US9767600B2 - Target independent rasterization with multiple color samples - Google Patents

Target independent rasterization with multiple color samples Download PDF

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US9767600B2
US9767600B2 US14/019,344 US201314019344A US9767600B2 US 9767600 B2 US9767600 B2 US 9767600B2 US 201314019344 A US201314019344 A US 201314019344A US 9767600 B2 US9767600 B2 US 9767600B2
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samples
color
set
stencil
sample
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Jeffrey A. Bolz
Mark J. Kilgard
Henry Packard Moreton
Rui M. Bastos
Eric B. Lum
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Nvidia Corp
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    • GPHYSICS
    • G06COMPUTING; CALCULATING; COUNTING
    • G06TIMAGE DATA PROCESSING OR GENERATION, IN GENERAL
    • G06T15/003D [Three Dimensional] image rendering
    • G06T15/50Lighting effects
    • G06T15/503Blending, e.g. for anti-aliasing
    • GPHYSICS
    • G06COMPUTING; CALCULATING; COUNTING
    • G06TIMAGE DATA PROCESSING OR GENERATION, IN GENERAL
    • G06T11/002D [Two Dimensional] image generation
    • G06T11/20Drawing from basic elements, e.g. lines or circles
    • G06T11/203Drawing of straight lines or curves

Abstract

A graphics processing pipeline within a parallel processing unit (PPU) is configured to perform path rendering by generating a collection of graphics primitives that represent each path to be rendered. The graphics processing pipeline determines the coverage of each primitive at a number of stencil sample locations within each different pixel. Then, the graphics processing pipeline reduces the number of stencil samples down to a smaller number of color samples, for each pixel. The graphics processing pipeline is configured to modulate a given color sample associated with a given pixel based on the color values of any graphics primitives that cover the stencil samples from which the color sample was reduced. The final color of the pixel is determined by downsampling the color samples associated with the pixel.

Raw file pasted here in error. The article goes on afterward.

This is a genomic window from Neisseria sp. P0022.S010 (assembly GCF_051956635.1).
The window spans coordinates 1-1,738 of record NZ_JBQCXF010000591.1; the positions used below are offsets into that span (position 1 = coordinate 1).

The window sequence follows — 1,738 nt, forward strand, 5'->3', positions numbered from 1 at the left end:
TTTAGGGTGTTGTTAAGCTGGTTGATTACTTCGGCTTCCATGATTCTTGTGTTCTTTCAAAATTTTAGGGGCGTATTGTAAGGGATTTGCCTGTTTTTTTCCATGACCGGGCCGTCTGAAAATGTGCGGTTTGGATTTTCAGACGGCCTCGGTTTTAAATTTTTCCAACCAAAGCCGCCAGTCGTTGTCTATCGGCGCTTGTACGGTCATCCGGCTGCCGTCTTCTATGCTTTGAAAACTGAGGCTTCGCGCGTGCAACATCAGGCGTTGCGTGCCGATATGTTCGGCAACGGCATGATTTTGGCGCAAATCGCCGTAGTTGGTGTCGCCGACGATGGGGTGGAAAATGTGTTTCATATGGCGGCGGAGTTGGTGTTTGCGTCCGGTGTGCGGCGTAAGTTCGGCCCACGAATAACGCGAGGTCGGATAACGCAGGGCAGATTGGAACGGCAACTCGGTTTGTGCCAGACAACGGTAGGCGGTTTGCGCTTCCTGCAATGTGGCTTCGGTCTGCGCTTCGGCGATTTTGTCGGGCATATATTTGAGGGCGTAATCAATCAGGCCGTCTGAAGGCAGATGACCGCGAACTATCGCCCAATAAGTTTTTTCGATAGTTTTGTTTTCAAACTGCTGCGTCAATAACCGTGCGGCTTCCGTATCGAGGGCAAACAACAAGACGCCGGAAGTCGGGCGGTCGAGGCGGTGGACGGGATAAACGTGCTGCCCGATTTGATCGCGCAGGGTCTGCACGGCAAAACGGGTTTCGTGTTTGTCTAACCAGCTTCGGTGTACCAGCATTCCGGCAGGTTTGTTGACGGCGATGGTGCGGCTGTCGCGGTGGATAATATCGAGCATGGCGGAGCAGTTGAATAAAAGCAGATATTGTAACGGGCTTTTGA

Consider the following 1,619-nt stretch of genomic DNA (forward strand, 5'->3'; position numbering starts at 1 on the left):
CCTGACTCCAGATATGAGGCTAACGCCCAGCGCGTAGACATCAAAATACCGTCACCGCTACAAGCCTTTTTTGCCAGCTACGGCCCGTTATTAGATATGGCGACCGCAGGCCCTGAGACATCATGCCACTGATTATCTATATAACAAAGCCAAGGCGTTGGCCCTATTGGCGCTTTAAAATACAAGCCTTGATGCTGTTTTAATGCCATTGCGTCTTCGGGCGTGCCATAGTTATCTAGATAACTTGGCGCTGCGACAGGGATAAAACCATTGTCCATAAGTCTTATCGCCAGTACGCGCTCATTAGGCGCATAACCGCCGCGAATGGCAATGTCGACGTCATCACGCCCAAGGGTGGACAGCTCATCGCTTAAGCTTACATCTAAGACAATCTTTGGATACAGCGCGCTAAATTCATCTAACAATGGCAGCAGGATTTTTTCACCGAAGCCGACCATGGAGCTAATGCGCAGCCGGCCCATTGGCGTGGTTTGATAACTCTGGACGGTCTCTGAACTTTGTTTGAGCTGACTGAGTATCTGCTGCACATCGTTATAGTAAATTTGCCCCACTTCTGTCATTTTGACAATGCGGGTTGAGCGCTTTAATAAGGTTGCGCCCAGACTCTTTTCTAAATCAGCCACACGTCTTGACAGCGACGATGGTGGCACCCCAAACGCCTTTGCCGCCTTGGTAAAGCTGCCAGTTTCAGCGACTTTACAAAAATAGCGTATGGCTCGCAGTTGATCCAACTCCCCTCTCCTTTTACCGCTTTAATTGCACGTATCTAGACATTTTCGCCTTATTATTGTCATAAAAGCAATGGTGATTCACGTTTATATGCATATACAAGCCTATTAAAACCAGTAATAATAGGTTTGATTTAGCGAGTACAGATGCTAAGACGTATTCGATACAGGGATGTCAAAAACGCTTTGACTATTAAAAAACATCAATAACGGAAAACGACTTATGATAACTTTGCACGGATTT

Description

CROSS-REFERENCE TO RELATED APPLICATIONS

This application claims priority benefit to United States provisional patent application titled, “Target Independent Rasterization With Multiple Color Samples,” filed on Mar. 12, 2013, and having Ser. No. 61/778,272. The related application is also hereby incorporated herein by reference in its entirety.

BACKGROUND OF THE INVENTION

Field of the Invention

Embodiments of the present invention relate generally to graphics processing and, more specifically, to target-independent rasterization with multiple color samples.

Description of the Related Art

Path rendering is a graphics processing paradigm where a two-dimensional graphics scene is defined by a collection of “paths.” Each path is generally a mathematical description of a line, shape, or other geometric construct. Each such mathematical description may be resolved into pixels at an arbitrary resolution, and so the description of the scene to render is independent of the actual resolution of a target display device. For this reason, certain path rendering approaches may be referred to as “resolution-independent 2D graphics.”

A computer system configured to implement conventional path rendering typically relies on a central processing unit (CPU) to resolve a collection of paths into pixels. In doing so, the CPU generally implements a scan-line rasterization approach where path coverage may be assessed by an analytic approximation of coverage based what fraction of a pixel's extent intersects the path and one or more sub-pixel scan-lines. The CPU renders a pixel based on a path by performing two general steps: first, the CPU identifies a path's fractional coverage for each pixel fully or partially covered by the path. Second, the CPU shades the pixel based on the identified fractional coverage for each pixel. With this conventional approach, a given pixel is typically assigned a color value that is derived from any paths covering that sample. Thus, each pixel needs to maintain just a single cumulative color. The disadvantage of the CPU-based scan-line approach is the scan-line rasterization process requires sequential scanning of scan-lines, making it less parallel that GPU-based rasterization algorithms.

CPU-based path rendering has recently given way to graphics processing unit (GPU)-based path rendering. With GPU-based path rendering, the highly parallel architecture of modern GPUs is leveraged to accelerate conventional path rendering by parallelizing the coverage assessment and pixel shading steps discussed above through various techniques. However, the conventional path rendering approach discussed previously must be adapted for execution on GPUs due to certain differences in the multisampling technique performed by GPUs.

In particular, modern GPUs typically sample pixels at multiple locations (with 4 samples typical of much 3D rendering) to assess coverage to minimize edge antialiasing for polygonal 3D rendering. Path rendering demands increased antialiasing quality so the number of coverage samples must be increased to 8 or 16 in order to generate rendered images with a quality that is comparable to CPU-based approaches. However, the corresponding number of color samples typically cannot be increased to such a high number, because color samples are generally quite large compared to coverage samples and modern GPUs may lack the per-pixel memory storage and bandwidth to store and update 8 or 16 color samples per pixel. In the absence of a GPU-based approach with reasonable memory storage and bandwidth requirements for acceptable quality, systems for path rendering may simply forego the benefits of GPU-acceleration of path rendering.